Pro & Cons of Natural Slate Flooring
Natural slate can bring a sense of strong, functional beauty to any home. But as with any flooring, there are pros and cons. If you’re considering slate as your flooring option of choice, check out our list to determine if it’s the best option for you!
Pros of Slate Flooring
- Durable! Slate is one of the strongest natural stone flooring materials. It’s resistant to cracks, scratches, breaks, and chips. While it does need regular sealing, it’s an excellent option for bathrooms, kitchens, and heavy traffic areas.
- Long-lasting! Slate can last for decades if properly maintained.
- Unique & beautiful! There are so many color options available with slate, from solids to combinations. And because it’s a natural material, no one piece will be the same as another!
- Ups the value of your home! Slate is considered a more upscale flooring material, so while its price can be high, it will usually add real estate value to your entire home.
- Reparable! In some cases, a tile can be damaged. Thankfully, slate tiles are easy to remove and replace, though keep in mind: due to its natural state, you may not find an exact match if you don’t have extra on hand.
- Great for radiant heating! Slate is the perfect medium for radiant below-surface coil heating systems.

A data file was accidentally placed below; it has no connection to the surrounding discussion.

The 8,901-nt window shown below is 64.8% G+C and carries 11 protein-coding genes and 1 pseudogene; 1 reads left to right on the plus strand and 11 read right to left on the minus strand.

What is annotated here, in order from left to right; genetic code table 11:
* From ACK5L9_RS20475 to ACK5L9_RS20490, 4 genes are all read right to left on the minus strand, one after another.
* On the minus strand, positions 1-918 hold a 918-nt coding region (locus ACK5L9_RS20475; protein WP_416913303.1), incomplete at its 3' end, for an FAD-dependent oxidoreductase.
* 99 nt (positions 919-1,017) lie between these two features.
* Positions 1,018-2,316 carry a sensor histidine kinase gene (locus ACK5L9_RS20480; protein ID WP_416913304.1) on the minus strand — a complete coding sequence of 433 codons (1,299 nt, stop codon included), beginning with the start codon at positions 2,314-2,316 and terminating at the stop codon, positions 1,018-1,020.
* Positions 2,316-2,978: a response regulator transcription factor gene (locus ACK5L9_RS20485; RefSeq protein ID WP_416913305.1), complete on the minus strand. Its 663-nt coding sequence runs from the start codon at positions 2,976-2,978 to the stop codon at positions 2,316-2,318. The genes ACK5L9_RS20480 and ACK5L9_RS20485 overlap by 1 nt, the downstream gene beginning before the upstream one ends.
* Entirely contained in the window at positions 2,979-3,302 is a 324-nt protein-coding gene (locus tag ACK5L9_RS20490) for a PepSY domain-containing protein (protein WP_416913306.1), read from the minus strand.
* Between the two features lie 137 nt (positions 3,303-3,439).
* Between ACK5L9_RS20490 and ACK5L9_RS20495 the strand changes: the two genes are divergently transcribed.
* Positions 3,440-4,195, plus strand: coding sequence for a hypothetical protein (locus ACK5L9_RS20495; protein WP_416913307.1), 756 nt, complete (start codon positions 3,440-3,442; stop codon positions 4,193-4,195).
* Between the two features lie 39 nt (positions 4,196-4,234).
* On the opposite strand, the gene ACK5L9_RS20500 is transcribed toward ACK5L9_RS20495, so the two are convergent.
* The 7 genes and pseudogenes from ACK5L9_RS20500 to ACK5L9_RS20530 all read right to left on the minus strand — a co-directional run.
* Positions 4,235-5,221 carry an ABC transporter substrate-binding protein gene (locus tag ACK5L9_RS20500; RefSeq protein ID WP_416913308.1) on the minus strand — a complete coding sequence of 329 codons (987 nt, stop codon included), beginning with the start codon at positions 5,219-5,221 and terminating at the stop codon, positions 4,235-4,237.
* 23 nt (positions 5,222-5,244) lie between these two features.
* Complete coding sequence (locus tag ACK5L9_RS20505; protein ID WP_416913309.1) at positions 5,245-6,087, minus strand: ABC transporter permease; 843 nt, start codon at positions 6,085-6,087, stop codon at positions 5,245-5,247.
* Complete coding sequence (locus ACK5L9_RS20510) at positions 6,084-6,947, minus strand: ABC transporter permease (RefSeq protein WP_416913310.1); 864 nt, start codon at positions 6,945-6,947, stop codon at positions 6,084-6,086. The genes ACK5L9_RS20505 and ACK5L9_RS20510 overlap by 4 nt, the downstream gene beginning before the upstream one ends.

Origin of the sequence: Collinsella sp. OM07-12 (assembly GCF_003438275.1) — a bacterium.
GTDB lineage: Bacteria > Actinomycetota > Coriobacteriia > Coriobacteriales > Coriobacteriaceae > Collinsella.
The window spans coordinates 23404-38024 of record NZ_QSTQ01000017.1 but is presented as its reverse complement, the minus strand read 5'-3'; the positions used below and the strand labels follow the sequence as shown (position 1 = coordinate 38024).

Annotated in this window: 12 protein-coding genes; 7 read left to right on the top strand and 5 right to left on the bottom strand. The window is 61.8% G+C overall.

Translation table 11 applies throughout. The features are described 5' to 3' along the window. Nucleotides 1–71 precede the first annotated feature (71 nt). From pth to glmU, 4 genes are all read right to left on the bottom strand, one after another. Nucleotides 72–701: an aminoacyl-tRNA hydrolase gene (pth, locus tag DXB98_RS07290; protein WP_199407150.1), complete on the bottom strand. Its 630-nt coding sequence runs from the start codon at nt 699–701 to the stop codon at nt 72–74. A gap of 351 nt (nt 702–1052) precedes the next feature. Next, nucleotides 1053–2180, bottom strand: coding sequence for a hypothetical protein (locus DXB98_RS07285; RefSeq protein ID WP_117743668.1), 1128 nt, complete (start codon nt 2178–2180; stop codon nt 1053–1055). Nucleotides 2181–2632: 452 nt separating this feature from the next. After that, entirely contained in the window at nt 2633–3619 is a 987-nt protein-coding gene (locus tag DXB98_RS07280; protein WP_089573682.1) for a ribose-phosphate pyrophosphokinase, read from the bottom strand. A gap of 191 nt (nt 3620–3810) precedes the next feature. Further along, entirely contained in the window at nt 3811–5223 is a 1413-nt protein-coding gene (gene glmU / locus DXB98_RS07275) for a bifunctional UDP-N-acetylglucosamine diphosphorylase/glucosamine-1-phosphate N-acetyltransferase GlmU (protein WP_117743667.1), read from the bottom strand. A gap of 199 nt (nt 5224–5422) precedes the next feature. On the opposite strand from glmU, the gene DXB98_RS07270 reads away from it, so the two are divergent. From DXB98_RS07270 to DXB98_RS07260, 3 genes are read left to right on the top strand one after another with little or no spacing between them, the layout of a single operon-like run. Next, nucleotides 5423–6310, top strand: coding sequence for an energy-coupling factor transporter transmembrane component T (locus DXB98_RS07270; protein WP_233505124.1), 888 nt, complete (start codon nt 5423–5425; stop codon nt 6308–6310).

Cons of Slate Flooring
- Expensive. Slate tiles usually cost from $4 to $10 per square foot, and the cost of professional installation can add an additional $10 to $15 per square foot.
- Difficult to install. Slate tile is difficult to cut without special tools, and the subfloor and underlayment preparation must be done very carefully to prevent cracking of the grout joints or the tiles themselves. If you plan to have it installed upstairs, you may even need to reinforce the floor structure in order to support the flooring!
- Needs maintenance. When first installed, the tiles must be sealed with a penetrating sealer in order to close tiny pores, and then a barrier sealer which creates a protective surface. Both sealers may need to be reapplied every year or so. Grout lines are also prone to crack, and they can be susceptible to stains, mold, and mildew – especially in damp locations.
- Can be uncomfortable. Slate tiles come in different textures. Polished slate is smooth, but some forms have a rough, uneven texture.
- Cold, hard surface. While great flooring if you have radiant heating, slate can be very cold without it. Due to its hardness, you’ll also want to keep it out of kids’ rooms.
- Inconsistent. As mentioned, slate is unique, and therefore can make future repairs difficult if you desire uniformity.
Slate tiles are durable and beautiful materials, but be willing to first consider its high cost and maintenance needs before purchasing and installing.